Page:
Mary Hughes, leader of a statewide campaign to recruit progressive women to run for legislative office, said that expanding the range of those who hold office means a bigger agenda of issues, such as early childhood education, extended parental leave, more and easier access to college.

Women are “more likely to put issues forward having to do with real-life challenges,” Hughes said. “Women lead with a 360-degree perspective about life. There hasn’t been a consideration of the home life as part of public policy. What we see is women look at their whole lives when it comes to public policy.”

BUT NOT EVERYWHERE: Sometimes, the old lineup stays intact and it has got some people hopping mad in Redwood City.

A month ago, at its meeting to swear in recently elected members, Redwood City Council members looked to a year disagreeing civilly and to an abiding effort to work together.

On Monday, faced with their first symbolically significant decision, the council voted to appoint two middle-aged white men to the Planning Commission, which now has only one woman in its ranks. One decision apparently was easy – Rick Hunter, who narrowly lost last year’s council race, was appointed unanimously.

The other, Bill Shoe, was appointed by a 4-3 vote. Shoe is a former principal planner at Santa Clara County and he has had a low profile in Redwood City affairs, if he had one at all.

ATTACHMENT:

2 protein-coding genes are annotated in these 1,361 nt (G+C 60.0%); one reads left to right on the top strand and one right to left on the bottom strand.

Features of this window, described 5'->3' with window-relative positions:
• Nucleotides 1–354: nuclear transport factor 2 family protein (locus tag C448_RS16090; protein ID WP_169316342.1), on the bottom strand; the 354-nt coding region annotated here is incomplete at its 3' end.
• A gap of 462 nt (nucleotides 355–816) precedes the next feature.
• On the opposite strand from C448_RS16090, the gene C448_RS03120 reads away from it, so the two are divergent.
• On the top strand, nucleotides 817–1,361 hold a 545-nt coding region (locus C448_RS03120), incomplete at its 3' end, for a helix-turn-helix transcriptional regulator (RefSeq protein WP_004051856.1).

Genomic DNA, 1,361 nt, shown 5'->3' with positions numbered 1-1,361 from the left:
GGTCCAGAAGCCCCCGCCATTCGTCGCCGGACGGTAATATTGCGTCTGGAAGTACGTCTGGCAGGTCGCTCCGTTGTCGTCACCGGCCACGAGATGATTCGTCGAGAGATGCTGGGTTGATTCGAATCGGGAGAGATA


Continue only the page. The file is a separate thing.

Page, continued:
His appointment appears intended to satisfy those who want to slow the rate of growth in the city.

In the process, there are some people who are furious that the commission now is less than diverse.

And some are upset that another Council candidate, Jason Galisatus, was passed over, even though he had been assured he had the votes to win the appointment. The other significance is that while 40 percent of the city’s residents are renters, there are no renters on the Council or the Commission, a point Galisatus made while running for Council. There still isn’t.

As for who had been promised votes, Janet Borgens, who found herself in the middle of that little controversy, denied committing her vote to anyone and she subsequently wrote to Galisatus, indicating “after our last conversation, I made that clear.”

Who knows? Even better, who cares?

Perhaps it’s a holdover from a divisive campaign and all this will settle down when real issues come before the Council. Perhaps it’s a harbinger of more 4-3 votes and that the promise of working together in January was wishful thinking. We’ll find out soon enough.

We’ll leave the last word to Borgens, who told me, “We’re going to butt heads and that’s a good thing because we can learn from our differences.”Contact Mark Simon at mark.simon24@yahoo.com

17 Comments

  1. No way! They chose a former principle planner for the Planning Commission instead of choosing someone for their “diversity”. Oh, the horror.

  2. I find it curious that Mark Simon, the author, fails to mention that RWC elected three women to its Council this past fall – making the ratio of women to men 6 to 1. And he fails to mention, the Planning Commission candidate in question, Jason Galisatus, ran for Council but his campaign was not without controversy some of it fueled by the real estate and special interests supporting his campaign and a false hate speech accusation. I think the author’s knickers are in a twist with fake diversity concerns that are a cover for worries that the Planning Commission will not be pro-Harbor View or Jay Paul. And for the record…Jay Paul is the client of PR firm Singer Associates – which publishes Climate Magazine. Details, details…